1991's SHAKES THE CLOWN was annihilated by critics before becoming a legitimate cult classic, but it another decade of TV directing gigs before veteran comedian Bobcat Goldthwait would make another film. With the Comedy Central mockumentary WINDY CITY HEAT (2003), and the extremely dark and quite often uncomfortable comedies SLEEPING DOGS LIE (2006), WORLD'S GREATEST DAD (2009), and GOD BLESS AMERICA (2012), Goldthwait has unexpectedly become one of America's boldest and most interesting indie filmmakers and one of the undisputed kings of cringe. He's carved a niche for himself in that field, which makes his delving into found-footage horror a bit perplexing. WILLOW CREEK follows a couple, Jim (Bryce Johnson) and Kelly (Alexie Gilmore) on an excursion into Trinity National Forest where Bigfoot enthusiast Jim intends to follow the path taken in 1967 by Roger Patterson and Bob Gimlin, the men who claim to have filmed a female Bigfoot on Bluff Creek. Kelly isn't a Bigfoot believer but goes along because it's a hiking trip with her boyfriend. Goldthwait subscribes to the Ti West slow-burn methodology for over half of the running time, but once he finally gets Jim and Kelly in a tent and lets the tension build over a 20-minute uninterrupted take as noises, wailing, growling, and footsteps get closer and closer, WILLOW CREEK really hits its stride. The sequence inside the tent could almost be its own short film and is a textbook example of slow-burn done right. Goldthwait follows the template of THE BLAIR WITCH PROJECT, almost to a fault: someone or something wrecks the camp site and hangs Jim's sock from a tree branch while he takes a swim, and after the tent sequence, the same noises seem to surround them and they end up running in circles (interestingly, BLAIR WITCH co-director Eduardo Sanchez just released his own found-footage Bigfoot opus EXISTS). Those who like concrete explanations probably won't care much for the deliberately ambiguous ending, one that has disturbing implications and expects you to have been paying attention. WILLOW CREEK does a good job of feeling improvised but being very carefully constructed and making early throwaway lines and jokey humor turn out to be quite significant bits of foreshadowing. It's rare these days for a found-footage film to be the kind of movie that prompts discussion and debate, but therein lies the conundrum of WILLOW CREEK: it takes its rightful place among the best that the subgenre has to offer, but it arrives so far beyond fashionably late that it can't really be greeted with anything but a shrug by horror scenesters who, if found footage's waning recent box office numbers are any indication, are getting to be just about over this type of thing (they're cheap to produce and easy to turn a profit, so even with diminishing returns, these movies aren't going anywhere for a while). It's not fair to WILLOW CREEK to judge it by the all the garbage found-footage bottom-feeders that came before it, but one can't help but wonder why Goldthwait decided to make this now. (Unrated, 80 mins)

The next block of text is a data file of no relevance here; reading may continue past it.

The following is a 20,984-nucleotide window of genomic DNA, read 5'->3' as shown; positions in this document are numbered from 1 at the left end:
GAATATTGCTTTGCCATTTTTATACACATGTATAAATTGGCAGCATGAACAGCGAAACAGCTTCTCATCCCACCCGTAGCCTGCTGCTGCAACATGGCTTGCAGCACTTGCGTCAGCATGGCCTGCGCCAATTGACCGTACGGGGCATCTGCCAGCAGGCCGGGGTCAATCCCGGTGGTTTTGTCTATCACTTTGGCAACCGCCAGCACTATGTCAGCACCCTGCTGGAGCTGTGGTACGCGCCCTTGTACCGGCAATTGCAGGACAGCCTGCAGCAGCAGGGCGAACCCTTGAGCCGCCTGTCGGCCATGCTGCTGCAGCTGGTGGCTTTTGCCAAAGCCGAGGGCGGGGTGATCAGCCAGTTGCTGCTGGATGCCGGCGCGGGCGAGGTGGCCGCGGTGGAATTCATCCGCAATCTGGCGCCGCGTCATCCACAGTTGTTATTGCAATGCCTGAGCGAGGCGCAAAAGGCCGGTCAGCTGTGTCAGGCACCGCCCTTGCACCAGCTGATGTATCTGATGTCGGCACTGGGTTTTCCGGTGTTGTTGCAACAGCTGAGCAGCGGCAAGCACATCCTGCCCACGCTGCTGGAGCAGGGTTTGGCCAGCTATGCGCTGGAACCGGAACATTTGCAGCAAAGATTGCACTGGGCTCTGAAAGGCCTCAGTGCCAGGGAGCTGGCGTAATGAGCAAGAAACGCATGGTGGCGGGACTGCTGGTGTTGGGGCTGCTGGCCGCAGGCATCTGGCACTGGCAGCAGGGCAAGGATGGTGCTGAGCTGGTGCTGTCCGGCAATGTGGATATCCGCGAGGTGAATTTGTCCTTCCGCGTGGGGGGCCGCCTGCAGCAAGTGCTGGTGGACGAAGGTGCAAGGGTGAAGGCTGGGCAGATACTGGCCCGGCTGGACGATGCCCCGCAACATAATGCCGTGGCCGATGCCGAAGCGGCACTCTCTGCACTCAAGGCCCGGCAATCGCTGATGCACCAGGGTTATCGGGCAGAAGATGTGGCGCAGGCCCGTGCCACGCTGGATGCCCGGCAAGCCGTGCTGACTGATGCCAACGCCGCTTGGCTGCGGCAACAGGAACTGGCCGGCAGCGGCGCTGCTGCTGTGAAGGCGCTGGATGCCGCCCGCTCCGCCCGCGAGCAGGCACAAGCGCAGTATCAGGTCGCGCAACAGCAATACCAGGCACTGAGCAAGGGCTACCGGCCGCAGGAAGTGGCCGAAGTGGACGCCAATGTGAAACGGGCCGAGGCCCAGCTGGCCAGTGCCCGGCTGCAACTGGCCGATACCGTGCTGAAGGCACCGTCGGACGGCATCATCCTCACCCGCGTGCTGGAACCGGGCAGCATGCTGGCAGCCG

Monday, November 10, 2014